Three days ago I was up to my eye balls in stress while a barrage of boxes and furniture negotiated by three strapping movers crossed the threshold of my temporary vintage apartment in The Annex. As each mover passed I barked the room where each item was destined and, to reinforce the location of said room, pointed my long bony finger this way or that. Having endured 5 days of on-going back-and-forth trips shunting the small stuff from the old places to this temporary one, as the final bring-in-the-big-guns-moving-company-marathon neared completion I was on the verge of exhaustion and couldn’t wait to get settled. In truth, I am one of those people who can’t live a moment feeling displaced.
So what does one do when the desire to nest rages after nine hours of continuous moving? One has a dinner party, of course! Ok, so it wasn’t a full out chef’s feast nor was I hosting a crowd of fifteen (that occurred three nights earlier when I spontaneously whipped up a three course dinner with just three hours of prep time to honour of a best friend’s Mom…now that’s a Great way to exit a beloved Home!), but I still put a roast chicken in the oven, steamed some vegetables, tossed some salad greens and heated up the mac and cheese my friends Marilyn and John had fed me in their generosity to provide comfort food sustenance the evening before the move. By 8pm Monday I was basking in the glow of candle light, surveying my new-to-me almost-settled space with dear friends, and toasting the beginning of a new chapter in life. It was a fantastic way to infuse my new space with great positive energy and love. Yea!
Since then I’ve put bows on the old digs. The Button Factory is completely empty of anything not relevant to the sale, super sparkly clean, and awaiting its next incarnation as a ‘belle loft for a stylish lady’. The company HQ is empty except for heaps of garbage, items to donate (all the kitchen and washroom cabinetry plus six appliances are being donated to ‘Habitat For Humanity’), and my ten foot high Hand Sculpture that won’t fit in the new flat. I also signed off on the finishes for my new custom cabinetry (cream laquer and distressed quarter sawn oak stained white, blue and dark walnut) and reviewed the final contenders in backsplashes and tub/shower enclosures (slump glass / acid etched mirror / glass & marble mosaic) and counters (stainless steel / marble / Caesarstone) destined for The Movie House where urbaneer.com and I will be relocating at the end of April. Stay tuned for the trials and tribulations of the next renovation!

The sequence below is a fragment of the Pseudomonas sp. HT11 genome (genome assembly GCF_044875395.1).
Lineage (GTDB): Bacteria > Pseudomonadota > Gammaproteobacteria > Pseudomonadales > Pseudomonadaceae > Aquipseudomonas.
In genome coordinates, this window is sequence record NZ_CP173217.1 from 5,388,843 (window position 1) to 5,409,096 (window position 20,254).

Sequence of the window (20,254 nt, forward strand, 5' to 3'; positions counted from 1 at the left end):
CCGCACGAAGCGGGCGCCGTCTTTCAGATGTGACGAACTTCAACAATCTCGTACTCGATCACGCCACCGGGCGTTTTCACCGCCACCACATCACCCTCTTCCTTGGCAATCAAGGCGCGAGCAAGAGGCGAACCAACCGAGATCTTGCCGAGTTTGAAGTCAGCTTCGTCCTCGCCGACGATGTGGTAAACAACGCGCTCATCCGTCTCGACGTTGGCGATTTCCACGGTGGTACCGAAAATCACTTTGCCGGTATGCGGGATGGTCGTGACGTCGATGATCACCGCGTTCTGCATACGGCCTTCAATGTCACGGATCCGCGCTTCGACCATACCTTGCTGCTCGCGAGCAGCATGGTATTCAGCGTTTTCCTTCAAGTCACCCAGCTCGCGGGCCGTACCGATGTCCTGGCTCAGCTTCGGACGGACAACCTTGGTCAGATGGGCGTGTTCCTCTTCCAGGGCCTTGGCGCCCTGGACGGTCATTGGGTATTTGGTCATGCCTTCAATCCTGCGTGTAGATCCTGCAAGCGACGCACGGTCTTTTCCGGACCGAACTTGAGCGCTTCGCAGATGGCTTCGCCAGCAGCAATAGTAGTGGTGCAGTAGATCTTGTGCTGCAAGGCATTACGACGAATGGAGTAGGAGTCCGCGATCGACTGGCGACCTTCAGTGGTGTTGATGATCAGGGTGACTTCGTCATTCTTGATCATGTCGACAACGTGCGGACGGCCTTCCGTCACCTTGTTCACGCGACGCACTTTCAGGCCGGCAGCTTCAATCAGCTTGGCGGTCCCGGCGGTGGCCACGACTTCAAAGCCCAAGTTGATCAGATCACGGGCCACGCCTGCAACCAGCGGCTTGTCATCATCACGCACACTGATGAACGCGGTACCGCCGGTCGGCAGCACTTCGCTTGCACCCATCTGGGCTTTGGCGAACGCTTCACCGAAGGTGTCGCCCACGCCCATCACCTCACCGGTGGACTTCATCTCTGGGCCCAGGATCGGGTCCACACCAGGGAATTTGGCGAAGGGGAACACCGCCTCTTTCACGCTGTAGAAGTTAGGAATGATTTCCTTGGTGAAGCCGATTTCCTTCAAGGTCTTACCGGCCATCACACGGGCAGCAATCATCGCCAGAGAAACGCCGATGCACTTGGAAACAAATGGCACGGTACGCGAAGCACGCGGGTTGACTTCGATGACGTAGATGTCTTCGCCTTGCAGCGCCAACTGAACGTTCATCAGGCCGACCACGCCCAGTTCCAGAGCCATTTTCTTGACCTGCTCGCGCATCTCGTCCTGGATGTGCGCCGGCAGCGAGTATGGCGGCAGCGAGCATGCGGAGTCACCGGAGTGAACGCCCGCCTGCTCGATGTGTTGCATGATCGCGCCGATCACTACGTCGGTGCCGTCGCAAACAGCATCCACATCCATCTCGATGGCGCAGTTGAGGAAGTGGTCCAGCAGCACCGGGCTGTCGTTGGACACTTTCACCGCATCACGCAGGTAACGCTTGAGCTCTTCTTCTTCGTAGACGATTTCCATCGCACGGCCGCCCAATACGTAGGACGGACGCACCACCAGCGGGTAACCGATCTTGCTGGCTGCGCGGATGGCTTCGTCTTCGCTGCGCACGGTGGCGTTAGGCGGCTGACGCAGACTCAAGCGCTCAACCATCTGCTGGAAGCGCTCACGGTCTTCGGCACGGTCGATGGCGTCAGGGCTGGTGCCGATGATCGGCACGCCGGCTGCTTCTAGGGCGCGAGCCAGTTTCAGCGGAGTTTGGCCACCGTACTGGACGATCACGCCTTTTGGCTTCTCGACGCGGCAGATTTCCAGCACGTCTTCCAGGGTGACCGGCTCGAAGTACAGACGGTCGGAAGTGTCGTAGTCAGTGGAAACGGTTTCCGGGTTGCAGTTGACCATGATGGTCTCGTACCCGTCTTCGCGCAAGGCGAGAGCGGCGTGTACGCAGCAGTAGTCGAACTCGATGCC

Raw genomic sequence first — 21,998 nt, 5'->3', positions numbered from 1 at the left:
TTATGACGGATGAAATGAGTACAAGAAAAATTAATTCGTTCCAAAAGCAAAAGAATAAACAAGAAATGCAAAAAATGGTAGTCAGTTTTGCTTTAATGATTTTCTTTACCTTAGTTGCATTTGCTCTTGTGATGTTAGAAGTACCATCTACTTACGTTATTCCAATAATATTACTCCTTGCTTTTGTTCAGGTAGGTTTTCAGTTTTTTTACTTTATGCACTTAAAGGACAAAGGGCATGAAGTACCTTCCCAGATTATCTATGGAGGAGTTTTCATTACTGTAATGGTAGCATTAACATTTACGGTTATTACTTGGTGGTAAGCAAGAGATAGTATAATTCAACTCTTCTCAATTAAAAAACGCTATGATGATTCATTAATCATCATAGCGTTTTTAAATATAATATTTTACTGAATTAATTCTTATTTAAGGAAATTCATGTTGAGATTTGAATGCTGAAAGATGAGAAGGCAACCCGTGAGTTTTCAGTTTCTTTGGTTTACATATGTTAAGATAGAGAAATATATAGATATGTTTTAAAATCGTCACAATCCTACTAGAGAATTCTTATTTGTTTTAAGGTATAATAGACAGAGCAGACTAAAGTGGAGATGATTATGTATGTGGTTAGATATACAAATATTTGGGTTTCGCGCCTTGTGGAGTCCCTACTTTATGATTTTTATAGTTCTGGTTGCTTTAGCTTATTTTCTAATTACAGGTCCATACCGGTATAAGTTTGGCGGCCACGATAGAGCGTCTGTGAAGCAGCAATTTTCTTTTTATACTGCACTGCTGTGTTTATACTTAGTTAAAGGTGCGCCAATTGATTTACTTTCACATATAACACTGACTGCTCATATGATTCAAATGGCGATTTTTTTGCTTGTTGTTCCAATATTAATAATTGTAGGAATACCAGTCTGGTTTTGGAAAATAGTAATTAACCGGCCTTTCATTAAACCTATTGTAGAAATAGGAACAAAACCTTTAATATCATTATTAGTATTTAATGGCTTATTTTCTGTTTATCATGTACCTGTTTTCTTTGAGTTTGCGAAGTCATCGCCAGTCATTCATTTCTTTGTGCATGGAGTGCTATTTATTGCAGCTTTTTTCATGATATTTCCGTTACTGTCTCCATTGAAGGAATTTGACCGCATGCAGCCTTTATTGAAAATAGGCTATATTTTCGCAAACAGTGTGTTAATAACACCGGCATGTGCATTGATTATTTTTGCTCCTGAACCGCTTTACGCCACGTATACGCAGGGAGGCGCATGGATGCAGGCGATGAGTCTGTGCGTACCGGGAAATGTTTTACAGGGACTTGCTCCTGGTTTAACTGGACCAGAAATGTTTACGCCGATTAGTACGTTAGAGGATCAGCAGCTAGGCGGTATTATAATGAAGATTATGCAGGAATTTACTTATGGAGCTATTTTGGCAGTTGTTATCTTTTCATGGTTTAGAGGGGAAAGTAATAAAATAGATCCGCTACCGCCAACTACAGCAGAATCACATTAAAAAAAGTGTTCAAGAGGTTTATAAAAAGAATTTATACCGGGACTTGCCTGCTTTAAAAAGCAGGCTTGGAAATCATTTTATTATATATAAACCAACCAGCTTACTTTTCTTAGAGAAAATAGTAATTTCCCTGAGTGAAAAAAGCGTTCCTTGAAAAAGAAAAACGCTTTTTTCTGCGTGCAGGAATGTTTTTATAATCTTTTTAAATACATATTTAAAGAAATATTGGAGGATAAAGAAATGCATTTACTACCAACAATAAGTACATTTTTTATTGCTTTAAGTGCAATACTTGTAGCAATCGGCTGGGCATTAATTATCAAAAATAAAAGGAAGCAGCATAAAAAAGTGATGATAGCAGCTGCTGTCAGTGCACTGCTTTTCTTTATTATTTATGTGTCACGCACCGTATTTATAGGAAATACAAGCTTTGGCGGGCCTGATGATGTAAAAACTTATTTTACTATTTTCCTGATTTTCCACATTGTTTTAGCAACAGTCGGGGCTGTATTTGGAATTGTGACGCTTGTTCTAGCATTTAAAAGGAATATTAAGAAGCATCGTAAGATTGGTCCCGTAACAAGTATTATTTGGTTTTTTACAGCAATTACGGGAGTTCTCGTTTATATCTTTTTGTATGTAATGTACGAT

In the interim, here are some pics of my temporary residence. It’s a gorgeous century-old 3000 square foot four bedroom grand dame of an apartment that feels distinctly European. This flat is a weathered old gal that has great bones, amazing proportions, and ethereal light. But here’s the deal. The four month sublet prohibits me from painting walls, changing anything electrical (the light fixtures are hideous and there is only one dimmer switch in the dining room – are you kidding me?!), or hanging art on any existing blemish free walls (there are some existing picture hooks on one wall in each of the eight rooms). For someone who lives to design, decorate and nest in mood lighting, this is a challenge indeed. But let me share with you some of my easy breezy tips to improve a space despite these limiting options.
Here’s the foyer. It’s gracious but has offensive my-eyes-are-burning shiny black and white flooring (allow me to lament on how I wish it were old faded black and white marble). To combat the visual assault of fake flooring I covered a portion of it with an Ikea sisal area carpet that provides a bit of texture, relaxes the space and can handle the salt and slush of winter boots! I also changed the chandelier lightbulbs to low wattage and covered them in paper chinese party favours, both to add a whimiscal distraction from the hideous flooring while simultaneously diminishing the glare caused by the vinyl blight. Incidentally, the greatest cure-all for most rental apartment infractions is to replace all existing light bulbs with the lowest wattage possible. Not only will this hide visual flaws like